Top CSS Questions

Q (1): How to draw a circle inside Square using single DIV in css?

<!DOCTYPE html>
<html>
  <head>
    <title>Circle inside Square</title>
  </head>
  <style>
    .rectangle {    
        border-radius: 10px;
        display: inline-block;
        width: 205px;
        height: 205px;
        border: 1px solid #000;
        background-color: white;
    }
    .rectangle::before {
        display: block;
        position: absolute;
        left: 10px;
        top: 10px;
        content: '';
        width: 200px;
        height: 200px;
        border-radius: 50%;
        background-color: #eee;
    }
    </style>
    <body>
        <div class="rectangle"></div>
    </body>
</html>


Q (2): How to center align a div inside another div?

.container {
	width: 500px;
	height: 500px;
	background-color: red;
	position: absolute;
	top:0;
	bottom: 0;
	left: 0;
	right: 0;
	margin: auto;
}


Q (3): What are the css selectors?

A CSS selector is the part of a CSS rule set that actually selects the content you want to style.

i) Universal Selector: The universal selector works like a wild card character, selecting all elements on a page. Every HTML page is built on content placed within HTML tags. Each set of tags represents an element on the page.

* {
   color: green;
   font-size: 20px;
   line-height: 25px;
}

ii) Element Type Selector: This selector match one or more HTML elements of the same name.

ul {
   list-style: none;
   border: solid 1px #ccc;
}
<ul>
  <li>Fish</li>
  <li>Apples</li>
  <li>Cheese</li>
</ul>

<div class="example">
  <p>Example paragraph text.</p>
</div>

<ul>
  <li>Water</li>
  <li>Juice</li>
  <li>Maple Syrup</li>
</ul>

iii) ID Selector: This selector matches any HTML element that has an ID attribute with the same value as that of the selector.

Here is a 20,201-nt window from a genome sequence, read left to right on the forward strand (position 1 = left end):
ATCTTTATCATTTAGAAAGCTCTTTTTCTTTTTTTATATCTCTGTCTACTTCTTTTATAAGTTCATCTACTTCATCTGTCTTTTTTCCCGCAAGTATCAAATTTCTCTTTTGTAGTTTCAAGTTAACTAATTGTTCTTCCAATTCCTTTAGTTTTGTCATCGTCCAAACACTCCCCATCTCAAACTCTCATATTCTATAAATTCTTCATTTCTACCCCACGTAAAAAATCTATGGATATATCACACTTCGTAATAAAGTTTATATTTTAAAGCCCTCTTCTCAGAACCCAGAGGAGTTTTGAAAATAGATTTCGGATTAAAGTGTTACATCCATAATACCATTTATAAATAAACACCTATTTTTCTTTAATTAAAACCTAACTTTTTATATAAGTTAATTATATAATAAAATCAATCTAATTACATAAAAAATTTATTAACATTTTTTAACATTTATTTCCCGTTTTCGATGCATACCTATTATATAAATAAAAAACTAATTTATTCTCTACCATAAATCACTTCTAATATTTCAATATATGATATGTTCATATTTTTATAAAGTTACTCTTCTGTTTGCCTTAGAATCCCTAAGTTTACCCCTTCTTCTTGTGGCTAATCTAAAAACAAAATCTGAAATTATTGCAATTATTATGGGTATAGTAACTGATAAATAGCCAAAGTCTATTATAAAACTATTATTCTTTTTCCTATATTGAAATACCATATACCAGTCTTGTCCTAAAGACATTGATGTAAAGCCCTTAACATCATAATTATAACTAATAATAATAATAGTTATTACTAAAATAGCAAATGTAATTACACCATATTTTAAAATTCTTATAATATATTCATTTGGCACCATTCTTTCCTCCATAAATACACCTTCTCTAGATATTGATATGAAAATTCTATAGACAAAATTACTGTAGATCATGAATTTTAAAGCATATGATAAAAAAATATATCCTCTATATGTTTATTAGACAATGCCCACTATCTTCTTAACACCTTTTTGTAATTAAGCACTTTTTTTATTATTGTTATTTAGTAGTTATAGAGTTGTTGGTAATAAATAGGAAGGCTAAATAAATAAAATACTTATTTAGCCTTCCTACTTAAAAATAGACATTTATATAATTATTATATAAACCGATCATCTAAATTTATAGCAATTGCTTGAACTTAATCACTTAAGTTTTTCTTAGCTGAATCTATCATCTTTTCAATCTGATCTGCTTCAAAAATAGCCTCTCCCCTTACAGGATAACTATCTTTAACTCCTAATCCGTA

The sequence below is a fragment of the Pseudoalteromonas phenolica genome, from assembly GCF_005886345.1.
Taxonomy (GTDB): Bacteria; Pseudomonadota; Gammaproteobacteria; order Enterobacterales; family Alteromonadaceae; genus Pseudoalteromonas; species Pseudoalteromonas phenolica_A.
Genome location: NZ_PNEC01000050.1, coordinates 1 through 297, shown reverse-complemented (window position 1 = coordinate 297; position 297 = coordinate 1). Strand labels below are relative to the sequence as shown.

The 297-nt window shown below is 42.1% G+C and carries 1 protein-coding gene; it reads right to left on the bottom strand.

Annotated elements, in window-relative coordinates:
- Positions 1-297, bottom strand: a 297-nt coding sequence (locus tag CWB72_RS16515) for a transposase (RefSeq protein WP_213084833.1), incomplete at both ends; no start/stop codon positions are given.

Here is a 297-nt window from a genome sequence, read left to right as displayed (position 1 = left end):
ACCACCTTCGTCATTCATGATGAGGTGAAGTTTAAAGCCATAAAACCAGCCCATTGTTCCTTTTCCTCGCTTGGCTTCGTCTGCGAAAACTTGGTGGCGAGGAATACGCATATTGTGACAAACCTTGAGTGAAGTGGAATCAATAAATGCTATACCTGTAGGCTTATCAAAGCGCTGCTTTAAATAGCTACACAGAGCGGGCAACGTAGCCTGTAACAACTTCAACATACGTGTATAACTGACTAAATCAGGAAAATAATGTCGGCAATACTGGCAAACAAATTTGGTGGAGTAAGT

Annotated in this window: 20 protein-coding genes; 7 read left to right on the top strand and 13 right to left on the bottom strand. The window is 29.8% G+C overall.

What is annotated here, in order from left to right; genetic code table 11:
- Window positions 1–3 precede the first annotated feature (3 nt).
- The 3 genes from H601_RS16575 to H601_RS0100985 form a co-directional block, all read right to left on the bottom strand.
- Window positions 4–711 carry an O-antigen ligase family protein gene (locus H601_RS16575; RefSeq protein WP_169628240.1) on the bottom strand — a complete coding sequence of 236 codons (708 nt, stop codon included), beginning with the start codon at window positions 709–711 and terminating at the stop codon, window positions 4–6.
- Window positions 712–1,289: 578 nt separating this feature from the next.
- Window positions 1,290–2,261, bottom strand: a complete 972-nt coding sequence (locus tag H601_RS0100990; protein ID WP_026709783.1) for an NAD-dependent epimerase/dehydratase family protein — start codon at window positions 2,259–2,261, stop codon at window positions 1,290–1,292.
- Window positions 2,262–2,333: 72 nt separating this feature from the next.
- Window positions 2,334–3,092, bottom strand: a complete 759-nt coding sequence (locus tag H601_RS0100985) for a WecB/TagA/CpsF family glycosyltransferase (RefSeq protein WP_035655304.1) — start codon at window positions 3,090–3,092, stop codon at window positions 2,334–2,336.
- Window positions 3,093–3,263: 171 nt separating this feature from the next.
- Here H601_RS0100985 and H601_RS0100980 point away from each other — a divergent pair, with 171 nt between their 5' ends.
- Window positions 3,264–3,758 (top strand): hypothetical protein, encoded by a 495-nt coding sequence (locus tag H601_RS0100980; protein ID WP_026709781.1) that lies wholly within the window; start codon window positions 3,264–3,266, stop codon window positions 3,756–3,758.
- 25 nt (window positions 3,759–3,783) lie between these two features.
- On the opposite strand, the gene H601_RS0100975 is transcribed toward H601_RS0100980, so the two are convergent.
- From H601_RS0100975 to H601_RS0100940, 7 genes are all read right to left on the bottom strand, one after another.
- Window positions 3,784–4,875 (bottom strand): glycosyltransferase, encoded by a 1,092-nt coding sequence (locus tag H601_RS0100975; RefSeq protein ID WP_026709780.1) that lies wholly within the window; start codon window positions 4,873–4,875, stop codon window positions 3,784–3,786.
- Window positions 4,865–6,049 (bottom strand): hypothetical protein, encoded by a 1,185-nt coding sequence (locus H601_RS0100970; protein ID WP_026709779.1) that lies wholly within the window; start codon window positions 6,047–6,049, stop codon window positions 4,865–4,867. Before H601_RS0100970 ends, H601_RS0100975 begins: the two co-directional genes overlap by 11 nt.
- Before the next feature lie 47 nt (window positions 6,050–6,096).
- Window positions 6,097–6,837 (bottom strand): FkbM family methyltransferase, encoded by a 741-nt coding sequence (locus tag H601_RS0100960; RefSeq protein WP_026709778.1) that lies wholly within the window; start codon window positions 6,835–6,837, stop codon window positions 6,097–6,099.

#container {
   width: 960px;
   margin: 0 auto;
}
<div id="container"></div>

iv) Class Selector: The class selector also matches all elements on the page that have their class attribute set to the same value as the class.

.box {
   padding: 20px;
   margin: 10px;
   width: 240px;
}
<div class="box"></div>

v) Descendant Combinator: The descendant selector or, more accurately, the descendant combinator lets you combine two or more selectors so you can be more specific in your selection method.

#container .box {
   float: left;
   padding-bottom: 15px;
}

This declaration block will apply to all elements that have a class of box that are inside an element with an ID of container. It’s worth noting that the .box element doesn’t have to be an immediate child: there could be another element wrapping .box, and the styles would still apply.

<div id="container">
  <div class="box"></div>

  <div class="box-2"></div>
</div>

<div class="box"></div>

vi) Child Combinator: A selector that uses the child combinator is similar to a selector that uses a descendant combinator, except it only targets immediate child elements.